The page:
Orlando, FL— Attorneys debated whether Domino’s Pizza is responsible for the actions of a franchisee’s delivery driver accused of causing a 2011 crash that ultimately killed a former Central Florida fire chief, as retrial in the case opened Wednesday. Wiederhold v. Domino’s Pizza, et al., 2011-CA-001589.
Richard Wiederhold was left a quadriplegic when his pickup truck overturned on Florida’s State Road 50 after swerving to avoid a car driven by Jeffrey Kidd, a driver for a Domino’s franchise owned by Fischler Enterprises. Wiederhold, 62, a former Brevard County fire chief and a firefighter for more than 30 years, died about a year after the wreck, from complications stemming from his paralysis.
During Wednesday’s openings, Avera & Smith’s Mark Avera, representing Wiederhold’s widow, Yvonne, told jurors Kidd was delivering pizzas for Domino’s when he pulled dangerously in front of Wiederhold, who was traveling in his truck with Yvonne. Wiederhold, Avera said, tried to avoid hitting Kidd’s car, swerved into a median and back across the roadway before his truck overturned.
Avera told jurors Yvonne Wiederhold believed Kidd was so close when he pulled into their path that “Mrs. Wiederhold does not know how Mr. Wiederhold avoided hitting Mr. Kidd.”
And Domino's is responsible for Kidd's actions, Avera told jurors, because the company maintained a right of control over the Fischler franchise that rendered the business an agent of the corporation. Avera said both the franchise owner and store manager at the time of the crash would testify that Domino’s controlled nearly all aspects of their daily operations. “They will give you examples of how Domino’s Pizza corporate store controls them on a day-to-day basis,” Avera said.
But the defense counters that the Fischler franchise was an independent business and not an agent of Domino’s. During Wednesday’s openings, Rissman Barrett’s Christine Zharova argued that requirements of the franchise agreement were drafted to protect the company’s brand and ensure a consistent standard. By contrast, Zharova said, Fischler’s franchise had control over budgeting, taxes, and similar operational responsibilities. “Domino’s has to impose certain control over all franchises,” Zharova said. “But that type of control is very different from the right to control and actually controlling day-to-day operations.”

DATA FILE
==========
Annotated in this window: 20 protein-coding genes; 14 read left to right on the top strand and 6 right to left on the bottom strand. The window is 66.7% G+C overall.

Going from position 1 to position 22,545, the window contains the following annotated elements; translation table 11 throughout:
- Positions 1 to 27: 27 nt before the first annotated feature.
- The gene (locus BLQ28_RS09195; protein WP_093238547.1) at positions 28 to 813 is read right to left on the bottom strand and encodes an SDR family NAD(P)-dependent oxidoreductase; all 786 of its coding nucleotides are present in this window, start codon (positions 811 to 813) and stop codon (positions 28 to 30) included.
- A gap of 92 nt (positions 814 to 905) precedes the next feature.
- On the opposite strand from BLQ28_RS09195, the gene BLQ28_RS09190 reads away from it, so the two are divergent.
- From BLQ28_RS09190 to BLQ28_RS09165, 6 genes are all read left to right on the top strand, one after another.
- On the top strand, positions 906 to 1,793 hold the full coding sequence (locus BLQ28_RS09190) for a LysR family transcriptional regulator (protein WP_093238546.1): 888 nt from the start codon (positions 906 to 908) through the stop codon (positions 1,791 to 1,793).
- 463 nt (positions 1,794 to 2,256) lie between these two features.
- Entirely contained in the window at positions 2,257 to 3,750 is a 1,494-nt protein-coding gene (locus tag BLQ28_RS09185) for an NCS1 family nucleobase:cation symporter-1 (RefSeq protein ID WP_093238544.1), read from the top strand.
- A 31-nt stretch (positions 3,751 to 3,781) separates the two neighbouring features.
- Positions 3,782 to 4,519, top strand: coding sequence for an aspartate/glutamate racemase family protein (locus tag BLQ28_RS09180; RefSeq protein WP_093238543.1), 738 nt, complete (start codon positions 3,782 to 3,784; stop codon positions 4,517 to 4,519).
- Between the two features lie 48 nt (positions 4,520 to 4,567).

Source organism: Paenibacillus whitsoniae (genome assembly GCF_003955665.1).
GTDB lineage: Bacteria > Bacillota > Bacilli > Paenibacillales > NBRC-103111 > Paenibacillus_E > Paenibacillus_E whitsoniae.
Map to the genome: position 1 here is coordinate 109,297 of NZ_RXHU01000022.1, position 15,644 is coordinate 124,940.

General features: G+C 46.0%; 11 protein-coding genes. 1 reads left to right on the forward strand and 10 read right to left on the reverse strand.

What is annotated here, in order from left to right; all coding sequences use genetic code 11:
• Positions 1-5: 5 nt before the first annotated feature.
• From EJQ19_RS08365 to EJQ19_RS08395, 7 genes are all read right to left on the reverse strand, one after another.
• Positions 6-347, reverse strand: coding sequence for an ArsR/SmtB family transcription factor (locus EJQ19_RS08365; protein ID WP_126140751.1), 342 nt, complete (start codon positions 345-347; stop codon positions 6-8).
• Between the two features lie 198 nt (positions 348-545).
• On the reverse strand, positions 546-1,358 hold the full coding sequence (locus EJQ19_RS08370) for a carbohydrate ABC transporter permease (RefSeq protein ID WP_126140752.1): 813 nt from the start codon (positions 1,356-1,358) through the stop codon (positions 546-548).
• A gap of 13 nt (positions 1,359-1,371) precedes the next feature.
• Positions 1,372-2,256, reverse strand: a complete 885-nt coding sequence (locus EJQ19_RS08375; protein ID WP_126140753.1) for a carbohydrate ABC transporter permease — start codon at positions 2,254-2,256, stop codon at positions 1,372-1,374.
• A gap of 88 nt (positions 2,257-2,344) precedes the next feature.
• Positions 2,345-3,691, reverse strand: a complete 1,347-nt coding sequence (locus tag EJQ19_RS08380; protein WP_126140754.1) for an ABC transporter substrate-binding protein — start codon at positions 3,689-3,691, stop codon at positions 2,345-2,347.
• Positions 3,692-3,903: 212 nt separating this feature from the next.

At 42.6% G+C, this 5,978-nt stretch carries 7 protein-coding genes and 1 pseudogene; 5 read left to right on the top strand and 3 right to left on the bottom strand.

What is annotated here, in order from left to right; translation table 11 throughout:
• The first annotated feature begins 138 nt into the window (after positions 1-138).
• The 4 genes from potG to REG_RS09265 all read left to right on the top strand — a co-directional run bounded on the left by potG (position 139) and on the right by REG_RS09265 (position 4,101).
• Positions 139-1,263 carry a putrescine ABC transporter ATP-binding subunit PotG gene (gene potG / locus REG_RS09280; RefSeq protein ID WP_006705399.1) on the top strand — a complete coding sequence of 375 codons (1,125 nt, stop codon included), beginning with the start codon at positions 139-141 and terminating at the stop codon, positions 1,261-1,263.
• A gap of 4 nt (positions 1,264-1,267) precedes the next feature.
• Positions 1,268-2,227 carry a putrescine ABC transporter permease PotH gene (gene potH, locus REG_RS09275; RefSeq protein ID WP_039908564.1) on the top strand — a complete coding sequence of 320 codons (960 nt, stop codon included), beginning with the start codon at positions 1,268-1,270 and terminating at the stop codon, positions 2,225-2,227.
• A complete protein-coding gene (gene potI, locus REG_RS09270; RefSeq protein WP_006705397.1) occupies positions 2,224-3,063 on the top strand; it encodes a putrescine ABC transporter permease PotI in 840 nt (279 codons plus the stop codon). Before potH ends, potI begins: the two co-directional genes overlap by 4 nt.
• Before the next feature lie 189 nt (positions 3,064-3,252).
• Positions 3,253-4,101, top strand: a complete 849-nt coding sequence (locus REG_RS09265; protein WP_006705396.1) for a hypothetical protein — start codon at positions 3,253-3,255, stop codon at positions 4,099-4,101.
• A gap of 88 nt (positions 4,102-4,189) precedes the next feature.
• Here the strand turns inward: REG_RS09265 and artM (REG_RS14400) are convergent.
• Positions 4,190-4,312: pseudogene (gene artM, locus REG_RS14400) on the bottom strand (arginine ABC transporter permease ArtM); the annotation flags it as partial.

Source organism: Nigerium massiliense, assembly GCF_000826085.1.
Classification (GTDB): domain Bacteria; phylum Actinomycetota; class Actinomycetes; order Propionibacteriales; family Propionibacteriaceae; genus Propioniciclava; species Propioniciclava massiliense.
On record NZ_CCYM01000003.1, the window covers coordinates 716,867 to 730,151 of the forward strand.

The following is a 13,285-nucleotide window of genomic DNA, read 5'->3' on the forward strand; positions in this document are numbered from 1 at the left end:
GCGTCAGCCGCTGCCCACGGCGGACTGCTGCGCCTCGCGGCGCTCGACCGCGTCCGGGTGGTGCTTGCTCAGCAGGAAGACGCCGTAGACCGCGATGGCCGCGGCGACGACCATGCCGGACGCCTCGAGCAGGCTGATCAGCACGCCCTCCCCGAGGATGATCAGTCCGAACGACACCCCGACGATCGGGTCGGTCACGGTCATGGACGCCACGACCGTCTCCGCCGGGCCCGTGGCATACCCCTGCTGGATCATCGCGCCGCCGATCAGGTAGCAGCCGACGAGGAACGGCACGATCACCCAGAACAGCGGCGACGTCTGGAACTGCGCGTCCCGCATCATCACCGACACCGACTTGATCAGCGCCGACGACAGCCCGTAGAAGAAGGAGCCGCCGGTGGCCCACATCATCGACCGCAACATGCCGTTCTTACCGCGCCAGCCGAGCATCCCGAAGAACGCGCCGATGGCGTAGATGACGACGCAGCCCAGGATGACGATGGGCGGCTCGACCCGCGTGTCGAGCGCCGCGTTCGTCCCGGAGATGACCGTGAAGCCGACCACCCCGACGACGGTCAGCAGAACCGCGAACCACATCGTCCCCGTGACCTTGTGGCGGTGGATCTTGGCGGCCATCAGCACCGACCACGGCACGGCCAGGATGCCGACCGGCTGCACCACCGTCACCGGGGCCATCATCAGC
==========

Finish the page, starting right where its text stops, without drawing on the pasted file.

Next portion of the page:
Zharova also contended that Wiederhold, rather than Kidd, actually caused the accident. On Wednesday, Zhaorova told jurors evidence would show Kidd pulled safely into the travel lane, but Wiederhold was speeding and did not brake to avoid hitting Kidd. “Mr. Wiederhold… would have had enough time to… avoid the accident and slow down if he was traveling the speed limit,” Zharova said.
This is the second time the case has come before a jury. In a 2016 trial covered gavel-to-gavel by CVN, jurors found Kidd 90 percent responsible for the crash, concluded Domino’s was vicariously responsible, and awarded $10.1 million to Wiederhold’s widow. Last year, however, the state’s Fifth District Court of Appeal reversed the decision and ordered a new trial, concluding several comments made during plaintiff’s closing argument were improper, and finding the trial court erred in refusing to admit evidence of all medical expenses paid on Wiederhold’s behalf.
Closings could come as soon as Friday.
Email Arlin Crisco at firstname.lastname@example.org.
Yvonne Wiederhold is represented by Avera & Smith’s Mark Avera.
Domino’s Pizza is represented by Christine Zharova and Richard Womble of Rissman, Barrett, Hurt, Donahue, McClain & Mangan, P.A.
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